INDIANAPOLIS (AP) — No bands. No cheer squads. No packed buildings filled with neutral fans suddenly throwing their support behind a plucky double-digit underdog hoping to pull off an upset.
The games during the first week of the NCAA Tournament have still brought madness — see: Oral Roberts, North Texas, Ohio and Abilene Christian — but it’s a much different version than the past.
Yet despite the restrictions, despite the lack of fans with venue capacity capped at 22 % and despite teams being walled off from friends and family — the joy is still there. The fabric of March will always include upsets and big shots and they have come aplenty already.
This March, things are just a little quieter.
“We played most of the year with little or no fans. I think that atmosphere, that part of the experience for the student-athletes is noticeably missing,” Wisconsin coach Greg Gard said. “So when you add just a few into the crowd, that makes a difference. That adds life to the building.”
One of the hallmarks of NCAA Tournaments of the past is the atmosphere. The crowded arenas mixed between traveling diehards and neutral locals. The downtowns overflowing with visitors, the costumes and painted faces. Villanova's crying piccolo girl and more.
There is still some of that in Indianapolis this year. But it’s on a far smaller scale and the line of delineation is obvious. Police vehicles and metal barricades surround parts of downtown around the hotel bubble where tournament teams are being housed. Skyways these use to walk to practices are closed off.
The meaning is clear. Family, friends and fans are on the outside looking in.
“I haven’t seen my wife or my kids in over a week now, so I’ve obviously miss them terribly. I wave at my wife out of the hotel window every day since she got here,” Abilene Christian coach Joe Golding said after the 14th-seeded Wildcats stunned No. 3 seed Texas. “That’s the tough part about being here. I wish I could celebrate with them because she’s the rock of the family.”
Fans are still here. The orange of Syracuse, Illinois and Oregon State still pop in a crowd. The Hogs were definitely being called at local establishments after Arkansas’ opening victory.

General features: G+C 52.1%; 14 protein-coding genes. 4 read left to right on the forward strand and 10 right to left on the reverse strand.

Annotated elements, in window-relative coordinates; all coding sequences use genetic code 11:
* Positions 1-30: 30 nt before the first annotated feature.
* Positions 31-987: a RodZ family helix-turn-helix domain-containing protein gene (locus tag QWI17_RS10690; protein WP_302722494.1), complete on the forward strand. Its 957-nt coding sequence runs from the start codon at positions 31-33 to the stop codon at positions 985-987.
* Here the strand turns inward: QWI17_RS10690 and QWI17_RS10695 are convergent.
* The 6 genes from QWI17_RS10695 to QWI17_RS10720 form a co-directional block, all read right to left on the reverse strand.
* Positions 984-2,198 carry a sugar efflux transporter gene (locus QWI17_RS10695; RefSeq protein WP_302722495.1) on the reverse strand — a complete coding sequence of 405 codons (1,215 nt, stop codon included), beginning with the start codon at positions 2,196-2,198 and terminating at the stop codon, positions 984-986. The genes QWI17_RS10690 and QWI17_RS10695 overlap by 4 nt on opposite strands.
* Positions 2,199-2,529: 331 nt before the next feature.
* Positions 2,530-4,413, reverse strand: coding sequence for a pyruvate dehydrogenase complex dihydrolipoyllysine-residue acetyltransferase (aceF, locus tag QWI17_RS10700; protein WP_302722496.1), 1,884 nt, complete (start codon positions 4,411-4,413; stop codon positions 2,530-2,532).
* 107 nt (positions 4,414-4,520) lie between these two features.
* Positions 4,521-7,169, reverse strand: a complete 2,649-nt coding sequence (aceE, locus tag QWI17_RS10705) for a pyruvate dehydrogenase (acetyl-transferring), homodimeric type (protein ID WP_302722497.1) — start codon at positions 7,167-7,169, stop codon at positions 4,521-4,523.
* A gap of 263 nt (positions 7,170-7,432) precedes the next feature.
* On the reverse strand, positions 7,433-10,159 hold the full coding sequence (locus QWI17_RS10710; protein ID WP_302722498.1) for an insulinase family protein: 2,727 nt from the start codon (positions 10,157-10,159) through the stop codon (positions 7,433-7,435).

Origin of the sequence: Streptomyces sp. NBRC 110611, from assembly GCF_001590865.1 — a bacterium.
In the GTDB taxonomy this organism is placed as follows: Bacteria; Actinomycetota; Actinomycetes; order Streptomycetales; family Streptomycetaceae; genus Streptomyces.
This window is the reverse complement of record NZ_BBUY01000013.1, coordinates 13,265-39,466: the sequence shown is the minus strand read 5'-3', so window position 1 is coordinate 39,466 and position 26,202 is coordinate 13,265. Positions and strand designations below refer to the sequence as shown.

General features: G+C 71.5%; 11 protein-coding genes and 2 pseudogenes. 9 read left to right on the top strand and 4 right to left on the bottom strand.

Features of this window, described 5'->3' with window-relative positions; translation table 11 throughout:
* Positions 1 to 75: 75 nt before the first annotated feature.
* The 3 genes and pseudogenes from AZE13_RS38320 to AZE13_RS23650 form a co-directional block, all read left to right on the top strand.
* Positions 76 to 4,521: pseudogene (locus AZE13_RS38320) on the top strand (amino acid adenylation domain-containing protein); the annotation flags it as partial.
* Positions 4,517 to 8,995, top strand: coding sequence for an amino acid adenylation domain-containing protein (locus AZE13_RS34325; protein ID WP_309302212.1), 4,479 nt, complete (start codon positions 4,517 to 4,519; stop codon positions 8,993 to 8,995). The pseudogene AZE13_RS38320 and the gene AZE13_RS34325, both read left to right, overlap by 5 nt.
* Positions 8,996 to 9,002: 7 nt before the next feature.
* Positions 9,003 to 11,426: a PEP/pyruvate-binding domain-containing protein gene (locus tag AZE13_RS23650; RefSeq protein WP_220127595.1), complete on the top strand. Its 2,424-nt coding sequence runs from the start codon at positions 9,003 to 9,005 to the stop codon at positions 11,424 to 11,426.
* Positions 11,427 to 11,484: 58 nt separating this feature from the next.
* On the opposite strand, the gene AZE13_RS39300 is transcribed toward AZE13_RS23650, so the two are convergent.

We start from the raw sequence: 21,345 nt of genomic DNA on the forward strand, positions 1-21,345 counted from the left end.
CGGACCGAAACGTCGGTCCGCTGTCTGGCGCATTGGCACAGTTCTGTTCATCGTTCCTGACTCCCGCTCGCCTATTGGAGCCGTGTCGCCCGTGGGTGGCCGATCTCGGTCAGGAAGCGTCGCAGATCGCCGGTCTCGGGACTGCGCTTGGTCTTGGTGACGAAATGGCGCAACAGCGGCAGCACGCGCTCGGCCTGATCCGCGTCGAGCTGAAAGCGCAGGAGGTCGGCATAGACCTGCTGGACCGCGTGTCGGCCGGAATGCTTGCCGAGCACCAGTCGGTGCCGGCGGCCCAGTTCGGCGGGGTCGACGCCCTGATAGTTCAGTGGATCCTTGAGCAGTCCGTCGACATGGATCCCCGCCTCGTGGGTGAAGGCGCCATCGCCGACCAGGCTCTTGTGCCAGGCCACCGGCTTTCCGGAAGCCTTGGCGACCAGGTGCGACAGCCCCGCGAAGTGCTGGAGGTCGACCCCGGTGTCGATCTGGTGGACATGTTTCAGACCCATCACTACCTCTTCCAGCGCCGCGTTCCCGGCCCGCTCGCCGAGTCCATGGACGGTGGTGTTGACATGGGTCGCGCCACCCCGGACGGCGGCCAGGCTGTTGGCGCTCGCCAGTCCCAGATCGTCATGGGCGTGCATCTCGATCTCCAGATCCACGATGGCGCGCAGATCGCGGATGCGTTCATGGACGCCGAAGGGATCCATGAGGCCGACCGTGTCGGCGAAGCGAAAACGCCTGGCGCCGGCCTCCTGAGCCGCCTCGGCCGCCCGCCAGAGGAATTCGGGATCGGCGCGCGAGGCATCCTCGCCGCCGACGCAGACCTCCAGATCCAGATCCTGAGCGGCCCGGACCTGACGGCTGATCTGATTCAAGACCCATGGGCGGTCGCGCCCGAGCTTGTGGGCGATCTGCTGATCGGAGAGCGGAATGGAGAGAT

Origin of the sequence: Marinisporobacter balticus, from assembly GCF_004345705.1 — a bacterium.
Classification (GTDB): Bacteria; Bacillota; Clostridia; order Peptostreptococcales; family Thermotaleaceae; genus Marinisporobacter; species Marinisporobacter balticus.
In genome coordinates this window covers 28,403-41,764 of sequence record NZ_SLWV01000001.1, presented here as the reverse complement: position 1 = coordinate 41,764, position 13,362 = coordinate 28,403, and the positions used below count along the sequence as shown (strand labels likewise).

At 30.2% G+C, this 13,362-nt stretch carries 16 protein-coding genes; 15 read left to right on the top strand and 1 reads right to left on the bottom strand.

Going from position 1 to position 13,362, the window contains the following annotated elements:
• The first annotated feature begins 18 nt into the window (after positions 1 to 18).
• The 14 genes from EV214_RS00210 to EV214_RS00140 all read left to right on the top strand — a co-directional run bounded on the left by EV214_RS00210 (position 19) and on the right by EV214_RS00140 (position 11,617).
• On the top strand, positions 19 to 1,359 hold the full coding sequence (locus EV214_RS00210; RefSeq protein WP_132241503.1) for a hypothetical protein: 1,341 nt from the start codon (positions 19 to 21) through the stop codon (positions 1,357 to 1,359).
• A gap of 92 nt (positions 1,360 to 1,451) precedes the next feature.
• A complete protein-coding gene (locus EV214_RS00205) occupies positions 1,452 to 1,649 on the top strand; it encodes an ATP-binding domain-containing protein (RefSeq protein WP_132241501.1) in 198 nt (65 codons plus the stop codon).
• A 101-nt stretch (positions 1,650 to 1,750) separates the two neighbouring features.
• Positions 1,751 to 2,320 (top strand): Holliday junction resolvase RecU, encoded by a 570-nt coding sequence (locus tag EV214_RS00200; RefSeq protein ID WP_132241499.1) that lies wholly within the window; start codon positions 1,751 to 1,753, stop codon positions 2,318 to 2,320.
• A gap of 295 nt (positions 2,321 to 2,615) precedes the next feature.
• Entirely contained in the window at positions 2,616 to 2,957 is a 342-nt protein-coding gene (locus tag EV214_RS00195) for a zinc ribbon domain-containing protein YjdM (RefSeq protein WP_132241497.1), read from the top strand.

Supporters of Baylor and Gonzaga have shown up expecting long stays. Illinois fans did as well, only to get bounced in the second round by Loyola Chicago. The Mean Green of North Texas, Golden Eagles of Oral Roberts and Golding’s Wildcats are sticking around longer than most anybody thought.
But it’s different. It was going to have to be different to function inside of a bubble and that’s translated to an atmosphere that’s not library quiet, but not a rocking madhouse either.
Still, the players are taking notice of the noise that is there.
“The game yesterday was fun,” Maryland's Darryl Morsell said Sunday, emphasizing the last word after its first round win over UConn. “ou know, half the building was Maryland, half the building was UConn. When UConn was making their little run, their fans getting loud. Our fans trying to pick us up, cheer us on. It was great. It felt like a packed house like a real game. I loved it. That’s what we’re all here for.”
The NCAA has given nods to each school participating, whether its the fight songs playing when the teams take the floor, or videoed performances of each school’s cheer squads being played at halftime.
The national anthem? It’s a recording. Coaches' instructions and criticisms often are clearly heard during games. And don’t expect crowd noise to rattle any free throws in the final seconds.
“You’re used to running out for the most part to packed houses. Obviously that’s different. I think we’re grateful the fact that there are fans here,” Illinois coach Brad Underwood said after its first-round win. “But it’s a little different feel. Once the ball is thrown up, the game is the game, and it is different that way. But I’m just ecstatic that we’re playing. Our players are ecstatic we’re playing. There’s going to be a champion.”
It’s not all stale atmospheres and library-quiet venues. Georgia Tech students roared inside Hinkle Fieldhouse until getting silenced by Loyola Chicago. Same with the hundreds of Grand Canyon students — known as Havocs — who were on hand for the first round matchup against Iowa.
Chants of “R-U” echoed through Bankers Life Fieldhouse as Rutgers won its first tournament game since 1983. Abilene Christian fans had Lucas Oil Stadium rocking well after midnight enjoying its upset of the flagship school in its home state.
For the guys at North Texas, who pulled one of the big first-round upsets by knocking out No. 4 seed Purdue, they loved the hostile feel of having most of Lucas Oil Stadium against them.
For the Mean Green, it definitely felt like March.
“We’re doing something we love to do, playing basketball. Yeah, I want to experience the crowd, the sellout,” North Texas star Javion Hamet said. “But it still was loud in there (Friday) night. It felt like 10- or 20,000 fans in there when Purdue went on a run. No, I don’t feel like we’re being shortchanged.”
Added North Texas coach Grant McCasland, “We were playing a team from Indiana, the only team from Indiana in the tournament, in Indianapolis and I thought it was a pretty good atmosphere considering. Our guys loved it, man. It was a blast.”
AP Sports Writers Eric Olson and Hank Kurz Jr. contributed to this report.
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